By Larry Vaught


Quarterback Sawyer Smith's body was so beat up physically that he went a whole week without throwing a football after Kentucky's loss at South Carolina last month just to give himself time to recover partially. However, he knew his ailments paled in comparison to what patients at Kentucky Children's Hospital faced and wasn't about to miss a chance to visit there.

"The stuff you go through on the field, you think you're tough, and you think you're strong. You go there and walk around, and you really get inspired by the philosophy that some of those kids have at such a young age," Smith said.

"There's a kid in there, probably 16 or 17  years old, he has his Bible by his bed. I asked him how much time he spends reading it, and he said about four hours a dayf For a kid of that age to have that kind of mental strength and power while suffering from an illness is just inspiring. That's all I can say It's just inspiring"

Former UK tight end C.J. Conrad started a program where UK football players visit the hospital one day each week. Conrad has graduated, but the program continues much to the delight of Jennifer Guilliams, child life coordinator at Kentucky Children's Hospital.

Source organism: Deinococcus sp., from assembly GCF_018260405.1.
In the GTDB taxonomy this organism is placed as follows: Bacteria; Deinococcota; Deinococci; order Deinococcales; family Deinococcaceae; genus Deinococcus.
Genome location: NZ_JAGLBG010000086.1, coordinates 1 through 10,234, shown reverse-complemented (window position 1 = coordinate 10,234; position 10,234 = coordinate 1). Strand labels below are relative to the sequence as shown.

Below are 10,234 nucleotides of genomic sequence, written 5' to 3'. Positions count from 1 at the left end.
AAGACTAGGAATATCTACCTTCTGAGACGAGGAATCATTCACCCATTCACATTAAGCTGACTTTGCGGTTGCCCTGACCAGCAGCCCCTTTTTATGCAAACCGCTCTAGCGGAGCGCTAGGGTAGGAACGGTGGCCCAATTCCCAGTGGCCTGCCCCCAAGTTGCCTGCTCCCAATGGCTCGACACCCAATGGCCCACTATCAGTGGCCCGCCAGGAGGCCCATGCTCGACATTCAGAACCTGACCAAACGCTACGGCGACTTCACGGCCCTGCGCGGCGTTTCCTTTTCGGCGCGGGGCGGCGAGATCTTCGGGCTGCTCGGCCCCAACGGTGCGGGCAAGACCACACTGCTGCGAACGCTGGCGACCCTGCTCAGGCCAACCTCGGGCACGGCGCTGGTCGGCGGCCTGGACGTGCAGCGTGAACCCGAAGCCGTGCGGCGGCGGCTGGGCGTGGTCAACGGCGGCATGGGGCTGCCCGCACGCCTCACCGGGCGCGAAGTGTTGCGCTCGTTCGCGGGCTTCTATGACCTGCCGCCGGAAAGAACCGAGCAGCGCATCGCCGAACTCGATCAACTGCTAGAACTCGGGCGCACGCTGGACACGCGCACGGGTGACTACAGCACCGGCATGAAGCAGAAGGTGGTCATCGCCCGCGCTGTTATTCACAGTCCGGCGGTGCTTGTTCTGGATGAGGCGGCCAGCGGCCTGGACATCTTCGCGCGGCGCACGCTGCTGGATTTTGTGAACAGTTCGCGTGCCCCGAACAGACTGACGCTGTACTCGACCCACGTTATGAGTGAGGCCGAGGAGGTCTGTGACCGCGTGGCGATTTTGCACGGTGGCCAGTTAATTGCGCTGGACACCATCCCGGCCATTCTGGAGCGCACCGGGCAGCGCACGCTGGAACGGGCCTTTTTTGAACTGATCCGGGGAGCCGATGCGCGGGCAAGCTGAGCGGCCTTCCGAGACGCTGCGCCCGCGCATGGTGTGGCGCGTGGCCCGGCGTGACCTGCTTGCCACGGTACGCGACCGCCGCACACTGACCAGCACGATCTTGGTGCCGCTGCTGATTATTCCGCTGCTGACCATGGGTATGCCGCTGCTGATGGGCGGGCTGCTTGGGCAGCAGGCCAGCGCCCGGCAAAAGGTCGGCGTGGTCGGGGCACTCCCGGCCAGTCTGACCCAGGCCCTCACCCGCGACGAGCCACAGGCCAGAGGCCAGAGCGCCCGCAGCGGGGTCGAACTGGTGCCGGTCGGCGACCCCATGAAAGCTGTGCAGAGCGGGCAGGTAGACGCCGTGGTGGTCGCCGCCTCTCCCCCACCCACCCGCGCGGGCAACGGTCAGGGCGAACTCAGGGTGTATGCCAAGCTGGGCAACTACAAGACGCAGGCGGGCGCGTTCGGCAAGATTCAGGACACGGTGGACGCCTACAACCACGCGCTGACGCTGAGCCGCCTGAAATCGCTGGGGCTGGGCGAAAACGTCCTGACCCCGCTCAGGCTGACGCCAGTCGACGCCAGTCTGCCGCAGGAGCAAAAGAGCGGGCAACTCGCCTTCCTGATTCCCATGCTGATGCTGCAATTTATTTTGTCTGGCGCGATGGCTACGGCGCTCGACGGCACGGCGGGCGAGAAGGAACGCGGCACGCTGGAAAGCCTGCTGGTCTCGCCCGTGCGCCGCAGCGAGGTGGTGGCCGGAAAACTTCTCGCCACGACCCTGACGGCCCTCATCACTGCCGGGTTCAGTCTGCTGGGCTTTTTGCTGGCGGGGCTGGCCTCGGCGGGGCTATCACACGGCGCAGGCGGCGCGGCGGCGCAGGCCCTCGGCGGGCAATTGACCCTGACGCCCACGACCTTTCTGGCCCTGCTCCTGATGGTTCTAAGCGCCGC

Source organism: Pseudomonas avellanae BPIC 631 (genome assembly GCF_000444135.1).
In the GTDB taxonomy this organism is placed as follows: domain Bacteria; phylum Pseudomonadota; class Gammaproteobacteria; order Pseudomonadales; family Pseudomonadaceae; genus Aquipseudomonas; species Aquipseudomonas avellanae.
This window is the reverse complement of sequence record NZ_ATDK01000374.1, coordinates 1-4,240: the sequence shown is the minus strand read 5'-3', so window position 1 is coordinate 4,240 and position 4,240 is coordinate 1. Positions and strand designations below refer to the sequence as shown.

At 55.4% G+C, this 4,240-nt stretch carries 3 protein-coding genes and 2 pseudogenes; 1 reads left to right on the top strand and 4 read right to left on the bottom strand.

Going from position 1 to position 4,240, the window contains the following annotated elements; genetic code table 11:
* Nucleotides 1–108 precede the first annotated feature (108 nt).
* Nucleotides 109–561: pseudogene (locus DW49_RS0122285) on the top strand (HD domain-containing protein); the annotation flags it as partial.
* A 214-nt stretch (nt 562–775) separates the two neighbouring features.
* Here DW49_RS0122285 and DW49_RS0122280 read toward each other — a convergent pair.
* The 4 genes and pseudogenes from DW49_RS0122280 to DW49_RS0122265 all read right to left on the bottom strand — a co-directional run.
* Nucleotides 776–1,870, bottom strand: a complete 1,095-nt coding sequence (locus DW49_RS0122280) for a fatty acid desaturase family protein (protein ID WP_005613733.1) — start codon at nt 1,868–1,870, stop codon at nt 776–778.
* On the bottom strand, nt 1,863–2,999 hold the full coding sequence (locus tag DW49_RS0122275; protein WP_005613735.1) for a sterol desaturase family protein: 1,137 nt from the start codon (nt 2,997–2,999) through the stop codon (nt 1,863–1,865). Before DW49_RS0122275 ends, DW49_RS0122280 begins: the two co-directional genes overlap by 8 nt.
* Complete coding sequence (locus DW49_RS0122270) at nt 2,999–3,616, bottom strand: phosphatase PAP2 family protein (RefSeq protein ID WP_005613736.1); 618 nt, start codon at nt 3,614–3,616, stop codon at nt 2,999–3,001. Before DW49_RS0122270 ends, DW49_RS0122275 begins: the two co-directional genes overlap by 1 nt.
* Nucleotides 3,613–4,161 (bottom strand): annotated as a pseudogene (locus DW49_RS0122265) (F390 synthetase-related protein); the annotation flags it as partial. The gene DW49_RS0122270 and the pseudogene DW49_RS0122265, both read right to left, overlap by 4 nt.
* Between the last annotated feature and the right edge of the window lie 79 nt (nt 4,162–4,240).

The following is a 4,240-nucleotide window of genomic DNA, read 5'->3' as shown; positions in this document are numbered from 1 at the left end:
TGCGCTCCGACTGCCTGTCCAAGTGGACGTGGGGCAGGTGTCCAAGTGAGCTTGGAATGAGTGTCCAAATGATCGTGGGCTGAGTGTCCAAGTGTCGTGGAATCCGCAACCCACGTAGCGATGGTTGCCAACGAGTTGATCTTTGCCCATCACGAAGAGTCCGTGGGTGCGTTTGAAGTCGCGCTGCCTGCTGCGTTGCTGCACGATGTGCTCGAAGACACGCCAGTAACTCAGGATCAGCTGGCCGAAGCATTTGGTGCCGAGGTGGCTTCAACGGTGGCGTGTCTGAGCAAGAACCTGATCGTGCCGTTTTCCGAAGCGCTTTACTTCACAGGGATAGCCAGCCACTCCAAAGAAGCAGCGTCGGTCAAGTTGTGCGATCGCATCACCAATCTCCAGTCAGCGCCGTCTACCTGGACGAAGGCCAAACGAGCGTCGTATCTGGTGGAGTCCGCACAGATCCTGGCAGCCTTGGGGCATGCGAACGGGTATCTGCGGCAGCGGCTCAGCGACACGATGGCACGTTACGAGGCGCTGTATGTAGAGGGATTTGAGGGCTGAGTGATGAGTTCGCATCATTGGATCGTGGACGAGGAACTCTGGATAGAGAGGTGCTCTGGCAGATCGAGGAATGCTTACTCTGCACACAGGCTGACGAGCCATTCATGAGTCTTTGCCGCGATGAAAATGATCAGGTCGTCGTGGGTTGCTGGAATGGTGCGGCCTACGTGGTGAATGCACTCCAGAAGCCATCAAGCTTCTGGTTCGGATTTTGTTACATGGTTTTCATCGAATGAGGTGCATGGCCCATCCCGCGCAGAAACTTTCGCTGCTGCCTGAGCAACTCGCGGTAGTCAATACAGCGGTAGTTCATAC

"We get a lot of visitors, but the consistency of the weekly visits of the UK football players is phenomenal," Guilliams said "UK players really give their time. They don't just visit and leave. They will stay, and sometimes we will even have to pull them out of the room because of time limitations”

Guilliams says not only do the young patients at the hospital benefit from the visits, but so do the patients' families.

"The families, the parents, get a boost from the visits, too," Guilliams said. "We see sick teenage kids, and younger school-age boys sit up in bed when the players come. The personal touch that these players are giving to patients—you can tell it is 100 percent appreciated.”

Guilliams says Kentucky football director of player development Courtney Love, a former UK linebacker, told her that sometimes it's almost like a "competition" to see which players get to make the weekly visits. 

"We see some familiar faces each week and some new faces, too," Guilliams said "We have kids that are frequent patients here and look forward to Tuesday (because of the visits from UK players). After the players leave, they will talk about getting posters or footballs signed I have seen parents going through some of the worst times of their lives, and feeling everything is out of control and visits from these UK football players really brightens their days. 

"It is amazing what these players do for our patients as well as the patient's families It also really makes our whole staff feel good to see what they do. They will go to any child, any room and spend as much time as they can. They don't do it for any reason other than they just want to be there for those kids. To me, that makes these athletes pretty special.”